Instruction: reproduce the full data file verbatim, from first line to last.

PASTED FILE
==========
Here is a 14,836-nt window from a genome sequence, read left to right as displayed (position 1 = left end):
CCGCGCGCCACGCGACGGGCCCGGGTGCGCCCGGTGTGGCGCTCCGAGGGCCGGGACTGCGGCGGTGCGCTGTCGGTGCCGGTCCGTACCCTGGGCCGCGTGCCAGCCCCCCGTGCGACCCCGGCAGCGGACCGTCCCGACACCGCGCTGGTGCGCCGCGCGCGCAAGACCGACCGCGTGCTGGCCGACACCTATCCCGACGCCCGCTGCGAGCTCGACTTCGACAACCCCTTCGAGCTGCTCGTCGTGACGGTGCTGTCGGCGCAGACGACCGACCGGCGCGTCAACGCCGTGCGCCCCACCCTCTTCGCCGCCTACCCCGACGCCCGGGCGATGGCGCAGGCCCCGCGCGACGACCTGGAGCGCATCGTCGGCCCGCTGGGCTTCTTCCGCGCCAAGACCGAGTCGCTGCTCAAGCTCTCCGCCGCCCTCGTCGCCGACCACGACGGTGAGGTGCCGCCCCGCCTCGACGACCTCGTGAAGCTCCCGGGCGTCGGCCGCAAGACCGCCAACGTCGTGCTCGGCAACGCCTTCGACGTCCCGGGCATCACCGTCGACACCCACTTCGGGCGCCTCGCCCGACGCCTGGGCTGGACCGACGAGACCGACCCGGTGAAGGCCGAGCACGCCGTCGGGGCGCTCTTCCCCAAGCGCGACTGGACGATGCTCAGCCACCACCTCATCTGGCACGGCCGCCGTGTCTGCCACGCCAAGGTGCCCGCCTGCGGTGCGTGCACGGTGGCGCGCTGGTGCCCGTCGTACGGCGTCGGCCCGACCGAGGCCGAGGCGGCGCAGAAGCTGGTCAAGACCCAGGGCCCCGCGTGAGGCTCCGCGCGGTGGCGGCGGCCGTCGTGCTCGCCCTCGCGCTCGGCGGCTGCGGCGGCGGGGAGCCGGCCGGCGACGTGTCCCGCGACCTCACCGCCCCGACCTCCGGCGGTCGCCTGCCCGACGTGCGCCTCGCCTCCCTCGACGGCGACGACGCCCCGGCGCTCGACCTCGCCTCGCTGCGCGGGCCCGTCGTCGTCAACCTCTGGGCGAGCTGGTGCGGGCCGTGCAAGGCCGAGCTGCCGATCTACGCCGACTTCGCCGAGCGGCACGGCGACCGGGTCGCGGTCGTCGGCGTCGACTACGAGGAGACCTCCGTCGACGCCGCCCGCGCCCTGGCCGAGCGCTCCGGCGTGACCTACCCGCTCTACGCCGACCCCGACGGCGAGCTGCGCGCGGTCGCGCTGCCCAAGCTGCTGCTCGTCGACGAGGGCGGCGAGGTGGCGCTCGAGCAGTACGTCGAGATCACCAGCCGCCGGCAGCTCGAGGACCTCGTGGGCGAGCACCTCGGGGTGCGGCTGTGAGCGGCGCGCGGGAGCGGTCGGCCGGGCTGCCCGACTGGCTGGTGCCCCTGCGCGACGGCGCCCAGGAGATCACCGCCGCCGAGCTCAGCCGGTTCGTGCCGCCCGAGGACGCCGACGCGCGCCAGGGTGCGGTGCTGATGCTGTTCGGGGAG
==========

Here is a 14,836-nt window from a genome sequence, read left to right as displayed (position 1 = left end):
CCGCGCGCCACGCGACGGGCCCGGGTGCGCCCGGTGTGGCGCTCCGAGGGCCGGGACTGCGGCGGTGCGCTGTCGGTGCCGGTCCGTACCCTGGGCCGCGTGCCAGCCCCCCGTGCGACCCCGGCAGCGGACCGTCCCGACACCGCGCTGGTGCGCCGCGCGCGCAAGACCGACCGCGTGCTGGCCGACACCTATCCCGACGCCCGCTGCGAGCTCGACTTCGACAACCCCTTCGAGCTGCTCGTCGTGACGGTGCTGTCGGCGCAGACGACCGACCGGCGCGTCAACGCCGTGCGCCCCACCCTCTTCGCCGCCTACCCCGACGCCCGGGCGATGGCGCAGGCCCCGCGCGACGACCTGGAGCGCATCGTCGGCCCGCTGGGCTTCTTCCGCGCCAAGACCGAGTCGCTGCTCAAGCTCTCCGCCGCCCTCGTCGCCGACCACGACGGTGAGGTGCCGCCCCGCCTCGACGACCTCGTGAAGCTCCCGGGCGTCGGCCGCAAGACCGCCAACGTCGTGCTCGGCAACGCCTTCGACGTCCCGGGCATCACCGTCGACACCCACTTCGGGCGCCTCGCCCGACGCCTGGGCTGGACCGACGAGACCGACCCGGTGAAGGCCGAGCACGCCGTCGGGGCGCTCTTCCCCAAGCGCGACTGGACGATGCTCAGCCACCACCTCATCTGGCACGGCCGCCGTGTCTGCCACGCCAAGGTGCCCGCCTGCGGTGCGTGCACGGTGGCGCGCTGGTGCCCGTCGTACGGCGTCGGCCCGACCGAGGCCGAGGCGGCGCAGAAGCTGGTCAAGACCCAGGGCCCCGCGTGAGGCTCCGCGCGGTGGCGGCGGCCGTCGTGCTCGCCCTCGCGCTCGGCGGCTGCGGCGGCGGGGAGCCGGCCGGCGACGTGTCCCGCGACCTCACCGCCCCGACCTCCGGCGGTCGCCTGCCCGACGTGCGCCTCGCCTCCCTCGACGGCGACGACGCCCCGGCGCTCGACCTCGCCTCGCTGCGCGGGCCCGTCGTCGTCAACCTCTGGGCGAGCTGGTGCGGGCCGTGCAAGGCCGAGCTGCCGATCTACGCCGACTTCGCCGAGCGGCACGGCGACCGGGTCGCGGTCGTCGGCGTCGACTACGAGGAGACCTCCGTCGACGCCGCCCGCGCCCTGGCCGAGCGCTCCGGCGTGACCTACCCGCTCTACGCCGACCCCGACGGCGAGCTGCGCGCGGTCGCGCTGCCCAAGCTGCTGCTCGTCGACGAGGGCGGCGAGGTGGCGCTCGAGCAGTACGTCGAGATCACCAGCCGCCGGCAGCTCGAGGACCTCGTGGGCGAGCACCTCGGGGTGCGGCTGTGAGCGGCGCGCGGGAGCGGTCGGCCGGGCTGCCCGACTGGCTGGTGCCCCTGCGCGACGGCGCCCAGGAGATCACCGCCGCCGAGCTCAGCCGGTTCGTGCCGCCCGAGGACGCCGACGCGCGCCAGGGTGCGGTGCTGATGCTGTTCGGGGAG